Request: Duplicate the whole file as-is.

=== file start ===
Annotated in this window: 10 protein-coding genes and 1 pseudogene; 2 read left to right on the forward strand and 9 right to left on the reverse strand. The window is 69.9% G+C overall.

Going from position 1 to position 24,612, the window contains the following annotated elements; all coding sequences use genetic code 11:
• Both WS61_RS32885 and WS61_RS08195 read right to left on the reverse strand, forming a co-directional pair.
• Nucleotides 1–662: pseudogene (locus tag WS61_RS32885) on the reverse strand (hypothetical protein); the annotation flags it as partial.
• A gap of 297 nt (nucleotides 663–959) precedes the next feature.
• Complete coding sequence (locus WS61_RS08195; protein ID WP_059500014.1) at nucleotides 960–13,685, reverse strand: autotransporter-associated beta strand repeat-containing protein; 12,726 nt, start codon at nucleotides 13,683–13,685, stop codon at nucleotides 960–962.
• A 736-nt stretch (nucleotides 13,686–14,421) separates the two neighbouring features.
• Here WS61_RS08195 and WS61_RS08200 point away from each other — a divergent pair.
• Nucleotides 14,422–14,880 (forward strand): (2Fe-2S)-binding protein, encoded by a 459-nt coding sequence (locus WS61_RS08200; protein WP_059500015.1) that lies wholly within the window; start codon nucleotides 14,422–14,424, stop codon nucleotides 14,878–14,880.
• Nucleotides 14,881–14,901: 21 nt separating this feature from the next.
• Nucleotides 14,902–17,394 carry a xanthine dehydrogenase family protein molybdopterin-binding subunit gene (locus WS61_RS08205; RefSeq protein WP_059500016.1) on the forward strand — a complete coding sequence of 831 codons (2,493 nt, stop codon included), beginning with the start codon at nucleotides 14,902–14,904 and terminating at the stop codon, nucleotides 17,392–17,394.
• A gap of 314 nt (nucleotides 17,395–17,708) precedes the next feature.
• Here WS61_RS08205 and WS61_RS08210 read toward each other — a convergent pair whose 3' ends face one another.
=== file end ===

Annotated in this window: 10 protein-coding genes and 1 pseudogene; 2 read left to right on the forward strand and 9 right to left on the reverse strand. The window is 69.9% G+C overall.

Going from position 1 to position 24,612, the window contains the following annotated elements; all coding sequences use genetic code 11:
• Both WS61_RS32885 and WS61_RS08195 read right to left on the reverse strand, forming a co-directional pair.
• Nucleotides 1–662: pseudogene (locus tag WS61_RS32885) on the reverse strand (hypothetical protein); the annotation flags it as partial.
• A gap of 297 nt (nucleotides 663–959) precedes the next feature.
• Complete coding sequence (locus WS61_RS08195; protein ID WP_059500014.1) at nucleotides 960–13,685, reverse strand: autotransporter-associated beta strand repeat-containing protein; 12,726 nt, start codon at nucleotides 13,683–13,685, stop codon at nucleotides 960–962.
• A 736-nt stretch (nucleotides 13,686–14,421) separates the two neighbouring features.
• Here WS61_RS08195 and WS61_RS08200 point away from each other — a divergent pair.
• Nucleotides 14,422–14,880 (forward strand): (2Fe-2S)-binding protein, encoded by a 459-nt coding sequence (locus WS61_RS08200; protein WP_059500015.1) that lies wholly within the window; start codon nucleotides 14,422–14,424, stop codon nucleotides 14,878–14,880.
• Nucleotides 14,881–14,901: 21 nt separating this feature from the next.
• Nucleotides 14,902–17,394 carry a xanthine dehydrogenase family protein molybdopterin-binding subunit gene (locus WS61_RS08205; RefSeq protein WP_059500016.1) on the forward strand — a complete coding sequence of 831 codons (2,493 nt, stop codon included), beginning with the start codon at nucleotides 14,902–14,904 and terminating at the stop codon, nucleotides 17,392–17,394.
• A gap of 314 nt (nucleotides 17,395–17,708) precedes the next feature.
• Here WS61_RS08205 and WS61_RS08210 read toward each other — a convergent pair whose 3' ends face one another.